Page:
Nathaniel Coffin to Abraham Lincoln, 21 June 18531Richland June 21, 1853Dear Sir
If the case of Gilman & als[and others] vs Hamilton & als– is contd[continued] to Nov–[November] Term or otherwise disposed of, please send me word by Mr Blood, the bearer.& much oblige yr[your] friend &c[etc.]Nathl CoffinHon A Lincolnif it is to be tried at the present time please send me reasonable notice that I may attend–
You remember, I told you I had written to Weer & Dubois– I have received no answer from them– This afternoon when the cause was called, it was, on my motion, continued to the November term–2Yours &cA. Lincoln3
if Mr Lincoln is not in court will the clerk please answer this–
A Lincoln June 21 1853
1Nathaniel Coffin wrote and signed this letter, including the address on the second sheet, which was folded to create an envelope.
2Neither Abraham Lincoln’s letter to William Weer, Jr. and Alexander M. Dubois nor their return letter has been located.
3Lincoln wrote and signed this endorsement.
Lincoln and Coffin reference the legal case, Gilman et al. v. Hamilton et al. In 1835, Gideon Blackburn purchased more than 16,000 acres of land throughout Illinois as a fund with which to build a seminary in Carlinville, Illinois. Blackburn conveyed the land to six trustees to carry out his wishes, then died in 1838. By 1844, the Blackburn trustees had sold some of the land to pay the taxes but had not yet begun to build the seminary. Fearing that the land was not valuable and that they could not raise enough money, in 1844 Winthrop S. Gilman and the other Blackburn trustees sued Elizabeth Hamilton and Blackburn's other heirs in an action to convey the land to the trustees of Illinois College and establish the "Blackburn Theological Professorship" at Illinois College. The case began in the Macoupin County Circuit Court, but, in September 1844, the court granted a change of venue to the Sangamon County Circuit Court. Blackburn's heirs agreed with the trustees, and the court ordered the conveyance of the land to Illinois College in March 1845. Illinois College subsequently sold most of the land to Coffin. Blackburn's heirs apparently reconsidered and appealed the judgment to the Illinois Supreme Court. In December 1850, the Illinois Supreme Court reversed the case on a technicality, ruling that Gilman and the other Blackburn trustees had not proven their case, especially against Blackburn's minor heir. The Supreme Court remanded the case back to the Sangamon County Circuit Court.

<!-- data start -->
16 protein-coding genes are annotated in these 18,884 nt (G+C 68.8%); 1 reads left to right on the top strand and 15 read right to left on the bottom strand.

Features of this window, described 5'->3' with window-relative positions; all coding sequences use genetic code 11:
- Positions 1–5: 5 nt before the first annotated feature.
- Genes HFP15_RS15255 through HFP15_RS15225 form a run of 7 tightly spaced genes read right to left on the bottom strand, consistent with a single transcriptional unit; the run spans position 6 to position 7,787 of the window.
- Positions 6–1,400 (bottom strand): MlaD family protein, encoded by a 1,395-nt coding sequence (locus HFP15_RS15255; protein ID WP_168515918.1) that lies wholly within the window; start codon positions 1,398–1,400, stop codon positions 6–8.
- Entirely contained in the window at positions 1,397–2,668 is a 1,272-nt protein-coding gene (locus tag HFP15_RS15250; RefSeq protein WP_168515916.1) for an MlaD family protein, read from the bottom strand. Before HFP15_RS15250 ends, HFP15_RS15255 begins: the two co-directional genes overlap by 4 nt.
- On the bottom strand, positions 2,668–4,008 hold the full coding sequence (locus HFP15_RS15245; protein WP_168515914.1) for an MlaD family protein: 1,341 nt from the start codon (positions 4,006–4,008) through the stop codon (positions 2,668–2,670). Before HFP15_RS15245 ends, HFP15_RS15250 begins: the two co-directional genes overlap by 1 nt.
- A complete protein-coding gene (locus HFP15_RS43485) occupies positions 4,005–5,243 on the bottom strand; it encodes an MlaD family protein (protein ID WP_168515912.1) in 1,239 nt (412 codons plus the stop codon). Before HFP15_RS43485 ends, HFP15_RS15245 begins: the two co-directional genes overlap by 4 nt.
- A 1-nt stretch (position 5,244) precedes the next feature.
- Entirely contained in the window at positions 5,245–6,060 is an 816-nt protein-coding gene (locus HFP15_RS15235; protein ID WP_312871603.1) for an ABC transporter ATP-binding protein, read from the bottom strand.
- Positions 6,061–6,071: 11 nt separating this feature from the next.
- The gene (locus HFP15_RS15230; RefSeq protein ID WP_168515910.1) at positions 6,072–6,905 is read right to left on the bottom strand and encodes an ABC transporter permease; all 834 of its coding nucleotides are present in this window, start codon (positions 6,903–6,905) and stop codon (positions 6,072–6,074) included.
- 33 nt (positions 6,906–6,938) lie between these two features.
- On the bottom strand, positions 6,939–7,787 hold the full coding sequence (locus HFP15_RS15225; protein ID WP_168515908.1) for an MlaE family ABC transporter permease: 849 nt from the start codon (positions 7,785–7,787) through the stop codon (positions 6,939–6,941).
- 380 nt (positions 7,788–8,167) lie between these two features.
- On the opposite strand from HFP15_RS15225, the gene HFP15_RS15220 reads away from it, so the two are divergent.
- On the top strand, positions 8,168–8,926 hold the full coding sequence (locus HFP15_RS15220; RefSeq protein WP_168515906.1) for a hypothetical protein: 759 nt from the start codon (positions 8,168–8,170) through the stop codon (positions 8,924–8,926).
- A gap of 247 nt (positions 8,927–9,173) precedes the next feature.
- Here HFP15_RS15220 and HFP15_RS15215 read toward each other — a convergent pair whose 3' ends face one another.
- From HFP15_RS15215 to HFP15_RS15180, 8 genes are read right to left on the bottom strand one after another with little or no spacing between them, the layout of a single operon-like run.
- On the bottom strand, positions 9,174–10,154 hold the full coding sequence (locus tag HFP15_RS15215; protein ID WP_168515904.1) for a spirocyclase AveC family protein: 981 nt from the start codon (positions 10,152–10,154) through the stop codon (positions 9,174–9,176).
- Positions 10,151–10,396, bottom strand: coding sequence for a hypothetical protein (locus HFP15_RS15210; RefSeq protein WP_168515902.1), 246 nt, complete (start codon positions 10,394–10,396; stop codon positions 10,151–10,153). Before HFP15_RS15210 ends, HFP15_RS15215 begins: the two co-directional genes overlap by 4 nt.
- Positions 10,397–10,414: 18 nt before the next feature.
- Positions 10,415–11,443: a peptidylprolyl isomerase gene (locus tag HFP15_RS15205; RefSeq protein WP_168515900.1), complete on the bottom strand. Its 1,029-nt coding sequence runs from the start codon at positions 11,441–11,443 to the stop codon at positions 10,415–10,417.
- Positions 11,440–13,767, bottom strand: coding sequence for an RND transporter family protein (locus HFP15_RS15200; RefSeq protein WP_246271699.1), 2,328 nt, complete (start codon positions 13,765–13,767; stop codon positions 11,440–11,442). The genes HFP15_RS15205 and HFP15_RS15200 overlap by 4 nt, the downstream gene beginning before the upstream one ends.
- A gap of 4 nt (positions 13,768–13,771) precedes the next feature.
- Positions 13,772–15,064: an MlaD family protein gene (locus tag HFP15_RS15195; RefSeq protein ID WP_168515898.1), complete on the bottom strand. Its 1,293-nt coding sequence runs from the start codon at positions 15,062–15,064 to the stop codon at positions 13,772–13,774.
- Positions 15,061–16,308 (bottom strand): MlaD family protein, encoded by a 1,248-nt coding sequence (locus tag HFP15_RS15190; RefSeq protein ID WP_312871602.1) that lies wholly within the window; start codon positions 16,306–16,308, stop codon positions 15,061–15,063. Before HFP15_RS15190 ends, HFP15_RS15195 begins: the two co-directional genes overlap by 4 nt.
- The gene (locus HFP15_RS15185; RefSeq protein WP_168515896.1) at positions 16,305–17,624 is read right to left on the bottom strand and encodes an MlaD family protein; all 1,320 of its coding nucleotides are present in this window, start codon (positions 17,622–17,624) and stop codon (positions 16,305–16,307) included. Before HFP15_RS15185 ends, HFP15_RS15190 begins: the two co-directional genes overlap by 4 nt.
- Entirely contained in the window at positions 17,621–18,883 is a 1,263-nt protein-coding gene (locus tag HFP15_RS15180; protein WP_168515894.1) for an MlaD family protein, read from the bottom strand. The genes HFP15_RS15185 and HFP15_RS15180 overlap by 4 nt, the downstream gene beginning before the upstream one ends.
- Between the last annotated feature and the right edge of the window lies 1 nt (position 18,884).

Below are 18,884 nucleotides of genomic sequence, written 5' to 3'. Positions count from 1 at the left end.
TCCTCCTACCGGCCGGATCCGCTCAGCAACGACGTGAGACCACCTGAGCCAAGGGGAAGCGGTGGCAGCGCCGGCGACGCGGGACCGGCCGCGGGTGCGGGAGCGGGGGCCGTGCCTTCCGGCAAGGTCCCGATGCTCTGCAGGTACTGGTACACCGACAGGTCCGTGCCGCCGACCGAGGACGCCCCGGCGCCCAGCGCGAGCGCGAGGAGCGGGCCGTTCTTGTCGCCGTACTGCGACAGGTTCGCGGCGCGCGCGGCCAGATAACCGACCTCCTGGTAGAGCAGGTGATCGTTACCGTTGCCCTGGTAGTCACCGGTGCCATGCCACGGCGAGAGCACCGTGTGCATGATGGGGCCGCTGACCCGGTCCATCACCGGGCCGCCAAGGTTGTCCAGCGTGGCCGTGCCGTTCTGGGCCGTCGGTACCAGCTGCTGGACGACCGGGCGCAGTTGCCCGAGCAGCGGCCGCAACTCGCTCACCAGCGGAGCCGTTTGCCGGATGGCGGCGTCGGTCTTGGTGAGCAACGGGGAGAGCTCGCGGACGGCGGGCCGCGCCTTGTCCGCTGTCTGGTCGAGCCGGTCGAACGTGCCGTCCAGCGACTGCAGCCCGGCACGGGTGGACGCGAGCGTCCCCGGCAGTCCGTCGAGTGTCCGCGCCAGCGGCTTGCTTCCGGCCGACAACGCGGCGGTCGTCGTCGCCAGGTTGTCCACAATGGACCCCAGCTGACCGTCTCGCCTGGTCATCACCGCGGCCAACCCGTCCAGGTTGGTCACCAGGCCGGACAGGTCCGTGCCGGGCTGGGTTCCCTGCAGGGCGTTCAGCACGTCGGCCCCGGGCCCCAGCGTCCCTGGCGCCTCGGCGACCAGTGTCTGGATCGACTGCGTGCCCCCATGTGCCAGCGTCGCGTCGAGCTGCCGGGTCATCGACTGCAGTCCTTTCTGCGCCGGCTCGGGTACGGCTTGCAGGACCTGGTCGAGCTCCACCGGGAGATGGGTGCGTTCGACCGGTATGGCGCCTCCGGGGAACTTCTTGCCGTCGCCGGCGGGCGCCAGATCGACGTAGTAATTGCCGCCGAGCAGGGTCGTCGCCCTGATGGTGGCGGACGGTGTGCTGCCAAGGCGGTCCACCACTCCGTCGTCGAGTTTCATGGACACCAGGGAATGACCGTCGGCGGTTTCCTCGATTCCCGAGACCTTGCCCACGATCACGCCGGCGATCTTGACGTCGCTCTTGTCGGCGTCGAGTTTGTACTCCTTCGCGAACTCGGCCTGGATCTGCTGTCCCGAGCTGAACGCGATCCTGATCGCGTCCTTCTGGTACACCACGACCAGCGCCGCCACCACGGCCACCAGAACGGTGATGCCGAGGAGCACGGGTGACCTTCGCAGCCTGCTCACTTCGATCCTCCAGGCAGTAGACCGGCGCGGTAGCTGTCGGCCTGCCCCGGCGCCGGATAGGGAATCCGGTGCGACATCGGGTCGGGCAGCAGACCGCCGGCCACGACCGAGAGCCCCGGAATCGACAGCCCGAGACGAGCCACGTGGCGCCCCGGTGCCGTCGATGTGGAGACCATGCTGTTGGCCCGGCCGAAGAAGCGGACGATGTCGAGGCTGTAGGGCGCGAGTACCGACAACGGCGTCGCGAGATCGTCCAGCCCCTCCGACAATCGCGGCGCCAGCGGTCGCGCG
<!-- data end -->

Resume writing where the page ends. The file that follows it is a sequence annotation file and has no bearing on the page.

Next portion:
The Sangamon County Circuit Court reheard the case in March 1851, and Gilman retained Lincoln, Coffin, John M. Palmer, and David A. Smith. Blackburn's heirs filed a cross-bill against Gilman and the Blackburn trustees, Coffin, and the Illinois College trustees. In November 1854, the Sangamon County Circuit Court ruled that neither Coffin nor Illinois College had any title in the lands, which remained with the Blackburn trustees. The court ordered the Blackburn trustees to sell the land, build the buildings, establish the seminary as Gideon Blackburn had wished, and pay Illinois College and Coffin the money that they had expended in taxes. In December 1854, Gilman, Coffin, and Illinois College appealed the case to the Illinois Supreme Court. That same month, the Illinois Supreme Court affirmed the judgment. Justice Walter B. Scates invoked the cy-pres rule, which called for the fulfillment of Gideon Blackburn's original intentions as nearly as possible. Scates asserted that the Blackburn trustees incorrectly attempted to change Gideon Blackburn's idea of a seminary to a professorship at a different college. As a result of the decree, Coffin applied to the Sangamon County Circuit Court for a refund of $7,677.18, but, after some reductions, the master in chancery awarded him $2,921.14 in October 1858. In September 1859, the court set aside that award and awarded him $2,697.61 on his claim. Lincoln received at least $100 for his legal services.
In March 1856, Lincoln wrote Coffin another letter describing the disposition of the lawsuit.
Decree, Document ID: 134855, Gilman et al. v. Hamilton et al., Martha L. Benner and Cullom Davis et al., eds., The Law Practice of Abraham Lincoln: Complete Documentary Edition, 2d edition (Springfield: Illinois Historic Preservation Agency, 2009), http://www.lawpracticeofabrahamlincoln.org/Details.aspx?case=139109; Hamilton et al. v. Gilman et al., Martha L. Benner and Cullom Davis et al., eds., The Law Practice of Abraham Lincoln: Complete Documentary Edition, http://www.lawpracticeofabrahamlincoln.org/Details.aspx?case=139111; Master in Chancery’s Report, Document ID: 74521; Decree, Document ID: 74529, Gilman et al. v. Hamilton et al., Martha L. Benner and Cullom Davis et al., eds., The Law Practice of Abraham Lincoln: Complete Documentary Edition, http://www.lawpracticeofabrahamlincoln.org/Details.aspx?case=139110; Gilman et al. v. Hamilton et al., Martha L. Benner and Cullom Davis et al., eds., The Law Practice of Abraham Lincoln: Complete Documentary Edition, http://www.lawpracticeofabrahamlincoln.org/Details.aspx?case=139112.
Autograph Letter Signed, 2 page(s), Box 4, Lincoln Collection, Abraham Lincoln Presidential Library and Museum (Springfield, IL).